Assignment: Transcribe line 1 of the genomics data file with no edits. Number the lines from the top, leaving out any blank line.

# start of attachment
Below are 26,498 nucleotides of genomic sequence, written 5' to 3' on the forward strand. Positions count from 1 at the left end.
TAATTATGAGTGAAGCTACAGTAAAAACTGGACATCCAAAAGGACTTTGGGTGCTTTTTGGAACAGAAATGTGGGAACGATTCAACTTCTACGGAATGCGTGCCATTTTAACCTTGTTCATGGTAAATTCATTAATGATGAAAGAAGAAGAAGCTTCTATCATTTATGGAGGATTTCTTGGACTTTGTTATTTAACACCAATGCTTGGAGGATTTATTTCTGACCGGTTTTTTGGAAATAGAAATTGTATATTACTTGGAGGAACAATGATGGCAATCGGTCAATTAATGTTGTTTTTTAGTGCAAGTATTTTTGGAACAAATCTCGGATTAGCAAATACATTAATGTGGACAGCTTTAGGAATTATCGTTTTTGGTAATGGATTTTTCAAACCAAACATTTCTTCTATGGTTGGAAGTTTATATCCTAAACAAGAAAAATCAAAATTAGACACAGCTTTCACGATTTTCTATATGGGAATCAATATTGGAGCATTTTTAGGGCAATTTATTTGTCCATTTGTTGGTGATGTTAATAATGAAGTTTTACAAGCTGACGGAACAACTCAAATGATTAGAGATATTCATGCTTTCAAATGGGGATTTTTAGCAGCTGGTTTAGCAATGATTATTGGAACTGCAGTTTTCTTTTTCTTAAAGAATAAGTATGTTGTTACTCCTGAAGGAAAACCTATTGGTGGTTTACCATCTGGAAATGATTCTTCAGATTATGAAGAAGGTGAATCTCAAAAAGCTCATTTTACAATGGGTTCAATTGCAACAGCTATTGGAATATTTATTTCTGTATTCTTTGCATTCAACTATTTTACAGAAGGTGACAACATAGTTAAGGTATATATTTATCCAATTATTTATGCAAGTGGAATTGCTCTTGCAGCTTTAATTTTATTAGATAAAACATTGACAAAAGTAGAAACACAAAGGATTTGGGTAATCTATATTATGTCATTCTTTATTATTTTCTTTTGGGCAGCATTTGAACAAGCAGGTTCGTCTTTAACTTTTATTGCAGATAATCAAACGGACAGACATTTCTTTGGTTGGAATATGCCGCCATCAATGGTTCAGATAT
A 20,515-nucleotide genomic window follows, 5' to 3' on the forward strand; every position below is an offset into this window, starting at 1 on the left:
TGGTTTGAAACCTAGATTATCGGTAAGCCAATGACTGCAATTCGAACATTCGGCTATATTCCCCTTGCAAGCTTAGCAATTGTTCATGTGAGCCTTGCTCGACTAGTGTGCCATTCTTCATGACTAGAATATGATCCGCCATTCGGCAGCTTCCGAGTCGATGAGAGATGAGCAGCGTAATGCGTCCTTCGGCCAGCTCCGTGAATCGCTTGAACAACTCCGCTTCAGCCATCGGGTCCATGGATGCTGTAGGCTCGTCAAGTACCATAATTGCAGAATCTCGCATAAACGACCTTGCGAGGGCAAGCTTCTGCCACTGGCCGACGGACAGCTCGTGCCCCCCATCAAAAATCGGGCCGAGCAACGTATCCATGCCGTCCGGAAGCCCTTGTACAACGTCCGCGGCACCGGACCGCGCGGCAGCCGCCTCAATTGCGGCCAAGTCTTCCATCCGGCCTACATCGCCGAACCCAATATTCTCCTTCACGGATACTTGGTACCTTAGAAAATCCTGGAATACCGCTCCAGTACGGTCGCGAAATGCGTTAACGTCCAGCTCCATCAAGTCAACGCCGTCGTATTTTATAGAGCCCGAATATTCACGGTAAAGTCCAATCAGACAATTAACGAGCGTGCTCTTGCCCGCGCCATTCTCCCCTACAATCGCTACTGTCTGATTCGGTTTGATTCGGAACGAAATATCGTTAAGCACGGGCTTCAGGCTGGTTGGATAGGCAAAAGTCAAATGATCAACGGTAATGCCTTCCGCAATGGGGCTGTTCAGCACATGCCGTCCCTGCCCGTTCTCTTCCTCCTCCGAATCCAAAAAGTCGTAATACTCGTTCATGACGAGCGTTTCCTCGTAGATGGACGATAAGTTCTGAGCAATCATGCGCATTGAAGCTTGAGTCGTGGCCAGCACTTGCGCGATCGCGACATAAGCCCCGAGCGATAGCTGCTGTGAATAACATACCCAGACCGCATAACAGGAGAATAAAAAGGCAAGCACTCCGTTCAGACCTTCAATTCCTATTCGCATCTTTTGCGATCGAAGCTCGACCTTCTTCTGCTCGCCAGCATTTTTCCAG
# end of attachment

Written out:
Below are 26,498 nucleotides of genomic sequence, written 5' to 3' on the forward strand. Positions count from 1 at the left end.